Speaker: Lea Currie
They loaded records for slip books, and then the users have the option to request them at various levels of speed. The users are notified when the print book arrives, and the full MARC record is not loaded until the book is returned.
They saved quit a bit of money per month using this method, and 88% of the titles purchased circulated. Only about 75% of their ILL titles will circulate, to put that into perspective.
Of course, librarians still had some concerns. First, the library catalog is not an adequate tool for discovering titles. Faculty were concerned about individuals doing massive requests for personal research topics. Also, faculty do not want to be selectors for the libraries. [ORLY? They want the books they want when they want them — how is that different?]
The next DDA project was for ebooks, using the typical trigger points. They convinced the Social Science and Sci/Tech librarians to put a price cap for DDA titles. Up to a certain price, the book would be included in the approval plan, between a range it would go in DDA, and then above that range it would require the librarian’s approval. These were written into their YBP profile.
For the pDDA, they discovered that as the books aged, it was harder to do rush orders since they were going out of print. They also modified their language to indicate that the books may not be available if they are out of print.
They have not done DDA for humanities or area studies. They based their decisions on the YBP profile on retrospective reports, which allowed them to get an idea of the average cost.
For FY12, they expect that the breakdown will be 23% eDDA, 50% pDDA, 20% approval, and 7% selected by subject bibliographers. They’ve also given the subject librarians the options to review the automatic approval ebooks — they have a week to reject or shift to DDA each title if they want. They can also shift the expensive titles to DDA if they want to see if anyone would use it before choosing to purchase it.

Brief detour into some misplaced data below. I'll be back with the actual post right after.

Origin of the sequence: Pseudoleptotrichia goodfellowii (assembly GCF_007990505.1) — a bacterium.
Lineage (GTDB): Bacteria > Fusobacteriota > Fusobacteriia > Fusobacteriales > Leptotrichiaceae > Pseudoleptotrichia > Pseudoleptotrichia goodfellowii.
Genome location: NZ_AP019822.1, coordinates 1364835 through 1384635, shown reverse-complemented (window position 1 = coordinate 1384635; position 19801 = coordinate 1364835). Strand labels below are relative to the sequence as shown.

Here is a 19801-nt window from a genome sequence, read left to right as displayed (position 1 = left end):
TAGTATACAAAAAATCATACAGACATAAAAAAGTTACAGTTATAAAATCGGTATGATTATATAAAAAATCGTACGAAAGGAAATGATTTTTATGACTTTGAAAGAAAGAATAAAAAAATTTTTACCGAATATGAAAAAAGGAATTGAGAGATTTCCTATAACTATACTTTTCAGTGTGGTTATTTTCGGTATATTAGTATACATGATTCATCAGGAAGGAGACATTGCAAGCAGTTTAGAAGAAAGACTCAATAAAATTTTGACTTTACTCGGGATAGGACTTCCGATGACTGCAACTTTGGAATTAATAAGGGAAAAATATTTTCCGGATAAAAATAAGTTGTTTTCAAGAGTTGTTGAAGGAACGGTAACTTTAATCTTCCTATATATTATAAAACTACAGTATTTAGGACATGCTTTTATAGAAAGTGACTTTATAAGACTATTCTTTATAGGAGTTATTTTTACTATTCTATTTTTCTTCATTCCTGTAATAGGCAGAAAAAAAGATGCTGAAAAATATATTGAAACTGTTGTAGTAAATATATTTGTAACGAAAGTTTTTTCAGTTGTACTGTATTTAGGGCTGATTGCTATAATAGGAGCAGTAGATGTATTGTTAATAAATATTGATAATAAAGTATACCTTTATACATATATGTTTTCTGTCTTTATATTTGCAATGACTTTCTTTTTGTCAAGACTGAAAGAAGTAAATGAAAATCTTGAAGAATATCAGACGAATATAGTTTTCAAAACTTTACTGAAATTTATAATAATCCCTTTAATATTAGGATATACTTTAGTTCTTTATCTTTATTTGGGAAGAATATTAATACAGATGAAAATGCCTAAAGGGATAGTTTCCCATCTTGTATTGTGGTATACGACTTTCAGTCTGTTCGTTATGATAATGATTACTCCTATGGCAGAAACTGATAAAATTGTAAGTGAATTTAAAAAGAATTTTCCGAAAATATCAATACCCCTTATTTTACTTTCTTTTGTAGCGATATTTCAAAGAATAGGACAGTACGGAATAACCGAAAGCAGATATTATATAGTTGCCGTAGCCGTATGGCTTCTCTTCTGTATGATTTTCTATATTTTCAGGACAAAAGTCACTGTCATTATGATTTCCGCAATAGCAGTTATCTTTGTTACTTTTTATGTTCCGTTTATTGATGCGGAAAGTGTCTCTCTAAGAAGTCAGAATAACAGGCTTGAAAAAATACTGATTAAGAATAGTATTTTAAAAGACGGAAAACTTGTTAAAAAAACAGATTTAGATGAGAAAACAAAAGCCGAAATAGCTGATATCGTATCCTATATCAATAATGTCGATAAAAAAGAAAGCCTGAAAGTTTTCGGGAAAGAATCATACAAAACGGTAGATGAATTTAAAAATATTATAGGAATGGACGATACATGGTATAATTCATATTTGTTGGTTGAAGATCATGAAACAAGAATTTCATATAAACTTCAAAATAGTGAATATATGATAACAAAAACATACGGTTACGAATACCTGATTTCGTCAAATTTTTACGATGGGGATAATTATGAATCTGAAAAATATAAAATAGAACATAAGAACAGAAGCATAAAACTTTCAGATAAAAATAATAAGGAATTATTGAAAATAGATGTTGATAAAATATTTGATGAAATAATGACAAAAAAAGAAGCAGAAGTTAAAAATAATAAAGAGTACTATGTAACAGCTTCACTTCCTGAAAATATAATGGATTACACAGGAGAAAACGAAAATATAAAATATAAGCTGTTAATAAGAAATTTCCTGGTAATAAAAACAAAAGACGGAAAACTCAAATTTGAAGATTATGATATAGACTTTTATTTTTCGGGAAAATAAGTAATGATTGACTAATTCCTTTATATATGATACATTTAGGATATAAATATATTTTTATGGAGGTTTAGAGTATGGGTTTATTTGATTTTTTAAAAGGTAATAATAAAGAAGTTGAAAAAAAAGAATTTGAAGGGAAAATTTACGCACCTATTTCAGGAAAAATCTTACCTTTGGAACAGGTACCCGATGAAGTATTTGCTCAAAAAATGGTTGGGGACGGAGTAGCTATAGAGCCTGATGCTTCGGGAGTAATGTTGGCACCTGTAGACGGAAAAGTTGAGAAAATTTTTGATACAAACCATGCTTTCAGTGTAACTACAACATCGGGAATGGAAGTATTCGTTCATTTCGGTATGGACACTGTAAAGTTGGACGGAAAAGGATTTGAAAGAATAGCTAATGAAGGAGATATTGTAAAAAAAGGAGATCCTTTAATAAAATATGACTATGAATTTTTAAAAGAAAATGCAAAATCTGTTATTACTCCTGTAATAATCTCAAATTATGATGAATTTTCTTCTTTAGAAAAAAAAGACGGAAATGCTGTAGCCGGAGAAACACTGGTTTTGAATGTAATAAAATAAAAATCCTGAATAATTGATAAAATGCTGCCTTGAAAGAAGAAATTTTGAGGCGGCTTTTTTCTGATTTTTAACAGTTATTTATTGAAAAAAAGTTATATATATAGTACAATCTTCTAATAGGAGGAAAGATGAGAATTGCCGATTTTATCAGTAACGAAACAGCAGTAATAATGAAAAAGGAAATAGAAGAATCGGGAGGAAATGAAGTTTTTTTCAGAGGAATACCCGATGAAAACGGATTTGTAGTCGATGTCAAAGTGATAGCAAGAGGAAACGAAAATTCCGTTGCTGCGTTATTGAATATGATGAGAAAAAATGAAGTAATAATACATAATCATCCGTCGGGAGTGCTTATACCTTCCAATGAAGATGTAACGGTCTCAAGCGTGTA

Are you putting the records in your discovery service if you have one, and can you tell if the uses are coming from that or your catalog? Not yet. Implementing a discovery service. Some find resources through Google Scholar.
It’s a mashup of two of my favorite things — data visualization and social media. Of course I’m going to make one.
The interesting thing is that for some reason I come across as a gamer according to the algorithms. Unless you count solitaire, sudoku, and Words with Friends, I’m not really a gamer at all. The PS2, games, and accessories I bought from my sister last November that is are sitting in a corner unassembled are also a testament to how little I game.
Anyway, click on the image to get the full-sized view, and if you make your own, be sure to share the link in the comments.
They are sending bib records to their book supplier weekly in order to eliminate duplication of format and other ebook packages. This might be helpful for libraries that purchase ebooks through publisher platforms in addition to through their vendor.
One of the challenges of ebook acquisition is that publishers are delaying publication or embargoing access on aggregators in order to support the print book sales. Fortunately the delay between print and ebook publication is diminishing — the average delay has gone down from 185 days to 21 since 2008.
For certain profiles in the approval plan, Coutts will set aside books that match for a certain period of time until the ebook is available. If the ebook is not available in that time, they will ship the print. If the librarian does not want to wait for the ebook, they can stop the wait process and move forward with the print purchase right away.
Part of the profile setup for e-preferred or print-preferred not only includes the subject areas, but also content type. For example, some reference works are more useful in electronic format.
Oh, my! They have their PDA set up so that two uses trigger a purchase. I should find out what constitutes a use.